Somehow the gospel of Wednesday of the 6th Week of Easter, taken from the Gospel of St. John 16,12-15, shows us how Christ talks about the Trinitarian mystery that has the most important relevance in our lives.
And that’s because Christ is made alive and present in us through the Holy Spirit and that what Christ does to us is entirely what the Father wants for us. In other words, it is the whole Blessed Trinity, the three persons in one God, who is intervening in our lives.
This is how the gospel goes: “I have much more to tell you, but you cannot bear it now. But when he comes, the Spirit of truth, he will guide you to all truth. He will not speak on his own, but he will speak what he hears and will declare to you the things that are coming. He will glorify me because he will take from what is mine and declare it to you. Everything that the Father has is mine; for this reason, I told you that he will take from what is mine and declare it to you.”
As we can easily glean from this gospel, we are given how the Trinitarian God works in relation to us and how there is complete unity and harmony among the three persons.
We should never doubt about God’s constant interventions in our lives. We should never doubt that Christ continues to be with us through the Holy Spirit and what he does is to bring to us the will of the Father, which is that of making us to be God’s “image and likeness.”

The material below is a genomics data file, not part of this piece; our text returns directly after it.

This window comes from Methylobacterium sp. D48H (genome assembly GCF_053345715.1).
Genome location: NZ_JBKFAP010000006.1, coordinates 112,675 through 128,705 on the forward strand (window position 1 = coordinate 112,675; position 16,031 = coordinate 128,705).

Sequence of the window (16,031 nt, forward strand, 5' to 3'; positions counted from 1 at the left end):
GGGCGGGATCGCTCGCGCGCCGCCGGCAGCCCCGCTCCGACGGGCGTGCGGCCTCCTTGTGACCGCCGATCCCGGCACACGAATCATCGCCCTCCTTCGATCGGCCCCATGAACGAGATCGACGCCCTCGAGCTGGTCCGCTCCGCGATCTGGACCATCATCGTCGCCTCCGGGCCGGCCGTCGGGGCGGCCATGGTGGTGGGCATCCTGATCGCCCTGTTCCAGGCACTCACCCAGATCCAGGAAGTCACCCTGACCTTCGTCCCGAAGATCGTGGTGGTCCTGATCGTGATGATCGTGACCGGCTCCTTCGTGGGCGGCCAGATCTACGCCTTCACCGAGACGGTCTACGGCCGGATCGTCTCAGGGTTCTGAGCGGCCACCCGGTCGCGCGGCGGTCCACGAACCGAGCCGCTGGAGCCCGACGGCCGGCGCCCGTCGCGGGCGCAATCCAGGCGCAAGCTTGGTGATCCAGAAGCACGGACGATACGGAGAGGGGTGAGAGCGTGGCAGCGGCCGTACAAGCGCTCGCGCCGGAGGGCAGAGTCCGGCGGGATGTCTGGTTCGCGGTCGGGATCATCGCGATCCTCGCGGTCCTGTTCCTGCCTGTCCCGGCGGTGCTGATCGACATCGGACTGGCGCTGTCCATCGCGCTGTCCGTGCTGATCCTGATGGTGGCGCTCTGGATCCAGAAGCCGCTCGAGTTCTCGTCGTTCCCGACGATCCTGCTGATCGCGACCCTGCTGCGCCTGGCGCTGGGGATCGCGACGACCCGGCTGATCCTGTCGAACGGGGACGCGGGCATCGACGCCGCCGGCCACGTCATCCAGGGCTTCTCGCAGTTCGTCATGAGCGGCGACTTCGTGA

On our part, we just have to learn how to deal with the three persons. The unity among the three persons is due to the eternal knowing and loving that drives the very being of God. The Father cannot be without the Son and the Holy Spirit. The same with the Son and the Holy Spirit—they cannot be without the other persons.
Trying to fathom this mystery will obviously be overwhelming, but let’s hope that the unfathomability of this mystery draws us closer to it rather than drives us away from it. We should try to move on with our life, always being in awe with this mystery.
Let’s make this mystery the abiding impetus to our endless knowing and loving in this world that involves our relation with God and with everybody else. It’s the mystery of the Blessed Trinity that shows us how to know and love.
Like the Father, we should be full of goodness, doing things with total gratuity. Like the Son, we should try to do good perfectly in the truth, since he provides us with the best pattern of the things we do, including the way of restoring them in case they get damaged. Like the Holy Spirit, we should persevere in doing good all the way to the end, sanctifying everything that we touch.
There can be many other considerations we can derive from considering the mystery of the Blessed Trinity. We have to spend time meditating on it, always asking for God’s grace so we can be enlightened and enabled to pursue what we can realize.
We need to realize more deeply that by dealing with each person of the Blessed Trinity, we would have a more complete understanding of how our life ought to be.*